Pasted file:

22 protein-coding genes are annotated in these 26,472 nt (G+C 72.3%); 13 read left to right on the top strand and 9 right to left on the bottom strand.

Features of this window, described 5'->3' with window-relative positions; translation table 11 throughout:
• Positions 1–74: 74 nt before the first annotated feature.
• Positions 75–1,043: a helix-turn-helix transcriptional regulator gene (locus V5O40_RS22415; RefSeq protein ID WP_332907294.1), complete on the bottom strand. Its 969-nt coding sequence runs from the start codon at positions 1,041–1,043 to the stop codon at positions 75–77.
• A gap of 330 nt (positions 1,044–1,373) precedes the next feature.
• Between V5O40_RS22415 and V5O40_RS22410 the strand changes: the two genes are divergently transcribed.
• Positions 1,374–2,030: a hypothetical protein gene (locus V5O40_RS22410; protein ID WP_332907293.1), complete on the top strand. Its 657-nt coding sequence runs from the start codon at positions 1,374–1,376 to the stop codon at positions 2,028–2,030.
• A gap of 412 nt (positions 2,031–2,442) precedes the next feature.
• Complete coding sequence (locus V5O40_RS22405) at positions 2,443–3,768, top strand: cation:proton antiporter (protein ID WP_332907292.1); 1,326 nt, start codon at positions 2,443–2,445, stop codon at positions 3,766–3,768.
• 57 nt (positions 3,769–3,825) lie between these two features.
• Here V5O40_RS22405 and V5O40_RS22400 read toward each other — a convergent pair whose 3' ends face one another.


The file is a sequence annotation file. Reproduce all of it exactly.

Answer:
22 protein-coding genes are annotated in these 26,472 nt (G+C 72.3%); 13 read left to right on the top strand and 9 right to left on the bottom strand.

Features of this window, described 5'->3' with window-relative positions; translation table 11 throughout:
• Positions 1–74: 74 nt before the first annotated feature.
• Positions 75–1,043: a helix-turn-helix transcriptional regulator gene (locus V5O40_RS22415; RefSeq protein ID WP_332907294.1), complete on the bottom strand. Its 969-nt coding sequence runs from the start codon at positions 1,041–1,043 to the stop codon at positions 75–77.
• A gap of 330 nt (positions 1,044–1,373) precedes the next feature.
• Between V5O40_RS22415 and V5O40_RS22410 the strand changes: the two genes are divergently transcribed.
• Positions 1,374–2,030: a hypothetical protein gene (locus V5O40_RS22410; protein ID WP_332907293.1), complete on the top strand. Its 657-nt coding sequence runs from the start codon at positions 1,374–1,376 to the stop codon at positions 2,028–2,030.
• A gap of 412 nt (positions 2,031–2,442) precedes the next feature.
• Complete coding sequence (locus V5O40_RS22405) at positions 2,443–3,768, top strand: cation:proton antiporter (protein ID WP_332907292.1); 1,326 nt, start codon at positions 2,443–2,445, stop codon at positions 3,766–3,768.
• 57 nt (positions 3,769–3,825) lie between these two features.
• Here V5O40_RS22405 and V5O40_RS22400 read toward each other — a convergent pair whose 3' ends face one another.